James Heckman já era vencedor do Nobel de Economia quando começou a se dedicar ao assunto pelo qual passaria a ser realmente conhecido: a primeira infância (de 0 a 5 anos de idade), sua relação com a desigualdade social e o potencial que há nessa fase da vida para mudanças que possam tirar pessoas da pobreza.Leer Más
O glioblastoma é o tipo de tumor primário mais comum no cérebro, altamente agressivo e maligno. Pacientes com esse tipo de câncer geralmente são submetidos a ressecção seguida de radioterapia e quimioterapia. Apesar do tratamento, a sobrevida é de 12 a 18 meses a partir da data do diagnóstico. Novos tratamentos têm sido desenvolvidos e um deles tem se mostrado promissor. O estudo da referência aborda uma técnica que envolve a aplicação de ultrassom focal na região tumoral através do crânio intacto associada à aplicação de uma substância que sensibiliza as células para os efeitos prejudiciais do som. A terapia sonodinâmica representa uma grande promessa para o tratamento de cânceres que se espalharam para áreas sensíveis do corpo (metástases) e, em particular, do cérebro. 📑♒🧠Este tema será abordado no módulo Tratamento & Reabilitação do Cérebro da @mybrainuniversity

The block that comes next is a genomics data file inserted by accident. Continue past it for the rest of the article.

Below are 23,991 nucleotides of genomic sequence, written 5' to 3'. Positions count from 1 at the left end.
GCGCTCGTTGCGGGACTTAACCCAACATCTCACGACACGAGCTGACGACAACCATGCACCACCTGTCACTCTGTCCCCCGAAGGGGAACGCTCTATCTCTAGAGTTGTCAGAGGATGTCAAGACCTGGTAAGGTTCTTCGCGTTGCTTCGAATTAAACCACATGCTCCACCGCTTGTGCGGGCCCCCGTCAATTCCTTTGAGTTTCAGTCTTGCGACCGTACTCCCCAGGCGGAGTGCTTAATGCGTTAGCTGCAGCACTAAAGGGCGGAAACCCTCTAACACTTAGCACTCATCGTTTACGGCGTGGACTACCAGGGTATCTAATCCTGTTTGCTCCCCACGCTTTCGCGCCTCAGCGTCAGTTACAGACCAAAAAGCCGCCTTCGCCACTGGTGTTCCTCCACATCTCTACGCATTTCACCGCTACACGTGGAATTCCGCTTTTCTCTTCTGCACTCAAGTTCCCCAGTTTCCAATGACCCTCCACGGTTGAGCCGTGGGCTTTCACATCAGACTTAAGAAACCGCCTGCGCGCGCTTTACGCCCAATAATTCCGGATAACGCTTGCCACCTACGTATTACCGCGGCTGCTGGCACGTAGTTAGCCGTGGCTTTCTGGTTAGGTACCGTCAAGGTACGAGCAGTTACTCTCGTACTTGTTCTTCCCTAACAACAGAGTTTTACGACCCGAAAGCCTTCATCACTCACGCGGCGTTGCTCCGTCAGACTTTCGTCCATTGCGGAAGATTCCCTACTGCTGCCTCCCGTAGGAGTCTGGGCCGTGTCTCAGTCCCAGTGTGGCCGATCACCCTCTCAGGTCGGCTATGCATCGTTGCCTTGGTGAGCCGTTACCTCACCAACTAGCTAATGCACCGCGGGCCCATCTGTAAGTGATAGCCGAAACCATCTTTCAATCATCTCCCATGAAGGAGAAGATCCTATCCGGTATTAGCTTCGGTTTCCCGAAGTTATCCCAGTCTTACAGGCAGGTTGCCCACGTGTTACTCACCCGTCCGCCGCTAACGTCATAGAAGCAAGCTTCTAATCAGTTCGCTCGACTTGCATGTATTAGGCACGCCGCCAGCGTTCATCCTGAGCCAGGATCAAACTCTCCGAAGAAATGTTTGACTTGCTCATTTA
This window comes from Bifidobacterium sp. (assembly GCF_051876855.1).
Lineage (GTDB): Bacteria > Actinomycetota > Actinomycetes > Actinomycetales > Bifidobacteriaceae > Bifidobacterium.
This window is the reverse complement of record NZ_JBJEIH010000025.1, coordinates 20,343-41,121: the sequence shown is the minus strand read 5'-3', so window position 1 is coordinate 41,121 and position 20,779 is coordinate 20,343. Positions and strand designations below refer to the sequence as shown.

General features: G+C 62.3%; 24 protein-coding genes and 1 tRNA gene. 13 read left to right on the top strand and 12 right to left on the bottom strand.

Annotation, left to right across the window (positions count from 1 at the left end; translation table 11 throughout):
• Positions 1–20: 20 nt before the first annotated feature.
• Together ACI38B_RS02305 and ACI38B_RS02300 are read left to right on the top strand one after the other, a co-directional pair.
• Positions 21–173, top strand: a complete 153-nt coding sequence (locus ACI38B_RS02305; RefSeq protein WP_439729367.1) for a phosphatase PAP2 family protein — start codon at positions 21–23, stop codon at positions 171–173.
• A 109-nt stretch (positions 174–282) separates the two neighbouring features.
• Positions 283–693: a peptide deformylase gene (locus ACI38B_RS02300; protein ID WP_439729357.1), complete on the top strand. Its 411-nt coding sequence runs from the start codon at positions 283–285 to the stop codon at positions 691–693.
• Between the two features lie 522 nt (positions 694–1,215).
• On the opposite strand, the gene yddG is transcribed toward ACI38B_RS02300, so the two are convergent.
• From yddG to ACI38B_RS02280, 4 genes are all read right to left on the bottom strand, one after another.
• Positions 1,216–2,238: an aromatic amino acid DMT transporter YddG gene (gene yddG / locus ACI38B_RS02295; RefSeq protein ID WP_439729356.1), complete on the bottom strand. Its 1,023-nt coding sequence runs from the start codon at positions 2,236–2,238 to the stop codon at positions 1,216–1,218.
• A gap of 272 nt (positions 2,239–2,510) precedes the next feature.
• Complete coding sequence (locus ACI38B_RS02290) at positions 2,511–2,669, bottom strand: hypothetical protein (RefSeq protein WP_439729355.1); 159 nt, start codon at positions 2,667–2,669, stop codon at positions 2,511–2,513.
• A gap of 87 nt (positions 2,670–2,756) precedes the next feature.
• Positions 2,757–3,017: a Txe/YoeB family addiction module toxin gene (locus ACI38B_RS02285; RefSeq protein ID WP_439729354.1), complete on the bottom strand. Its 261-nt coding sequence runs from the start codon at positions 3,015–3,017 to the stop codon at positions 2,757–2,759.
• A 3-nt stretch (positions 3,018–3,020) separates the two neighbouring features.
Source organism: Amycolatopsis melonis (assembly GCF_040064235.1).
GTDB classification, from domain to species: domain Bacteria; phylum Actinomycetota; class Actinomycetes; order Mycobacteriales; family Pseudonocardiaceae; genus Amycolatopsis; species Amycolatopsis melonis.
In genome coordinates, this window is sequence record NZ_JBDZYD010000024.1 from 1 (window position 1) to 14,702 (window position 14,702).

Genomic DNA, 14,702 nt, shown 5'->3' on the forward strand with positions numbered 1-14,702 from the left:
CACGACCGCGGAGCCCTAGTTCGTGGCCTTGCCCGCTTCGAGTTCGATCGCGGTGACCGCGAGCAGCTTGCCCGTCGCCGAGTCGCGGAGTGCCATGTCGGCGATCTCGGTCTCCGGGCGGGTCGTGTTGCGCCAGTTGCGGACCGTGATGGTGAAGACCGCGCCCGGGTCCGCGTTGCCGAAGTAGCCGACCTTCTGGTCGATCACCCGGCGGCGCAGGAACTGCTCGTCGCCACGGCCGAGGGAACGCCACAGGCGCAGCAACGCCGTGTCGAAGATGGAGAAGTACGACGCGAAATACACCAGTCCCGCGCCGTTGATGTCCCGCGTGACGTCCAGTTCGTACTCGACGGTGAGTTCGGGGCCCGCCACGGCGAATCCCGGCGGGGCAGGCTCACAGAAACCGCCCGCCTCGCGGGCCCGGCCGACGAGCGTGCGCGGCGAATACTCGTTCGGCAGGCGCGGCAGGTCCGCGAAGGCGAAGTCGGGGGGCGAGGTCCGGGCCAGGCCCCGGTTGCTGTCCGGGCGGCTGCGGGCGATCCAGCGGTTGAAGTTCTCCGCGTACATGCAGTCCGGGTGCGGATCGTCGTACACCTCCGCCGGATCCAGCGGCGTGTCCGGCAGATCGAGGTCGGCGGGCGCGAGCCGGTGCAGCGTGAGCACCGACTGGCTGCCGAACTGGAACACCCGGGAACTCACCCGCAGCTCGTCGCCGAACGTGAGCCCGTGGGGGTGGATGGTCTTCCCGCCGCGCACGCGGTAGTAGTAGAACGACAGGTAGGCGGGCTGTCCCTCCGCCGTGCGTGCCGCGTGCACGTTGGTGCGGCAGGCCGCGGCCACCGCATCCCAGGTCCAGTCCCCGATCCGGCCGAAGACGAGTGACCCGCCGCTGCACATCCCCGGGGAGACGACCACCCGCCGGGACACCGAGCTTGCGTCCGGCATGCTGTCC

Referência: Sheehan, K., Sheehan, D., Sulaiman, M. et al. Investigation of the tumoricidal effects of sonodynamic therapy in malignant glioblastoma brain tumors. J Neurooncol 148, 9-16 (2020). doi.org/10.1007/s11060-020-03504-w (imagem autoral)
Neurocientistas avaliaram as conexões cerebrais em associação aos índices de criatividade mensurados por testes psicológicos. Eles não encontraram diferenças estatísticas na conectividade dentro dos hemisférios ou entre homens e mulheres. Entretanto, quando compararam as pessoas que pontuaram nos 15% superiores nos testes de criatividade com as dos 15% inferiores, aquelas com maior pontuação tiveram significativamente mais conexões entre os hemisférios direito e esquerdo. As diferenças estavam principalmente presentes entre os lobos frontais do cérebr. 🧠💡💭 Este tema será abordado no módulo Cognição & Funções Executivas da @mybrainuniversity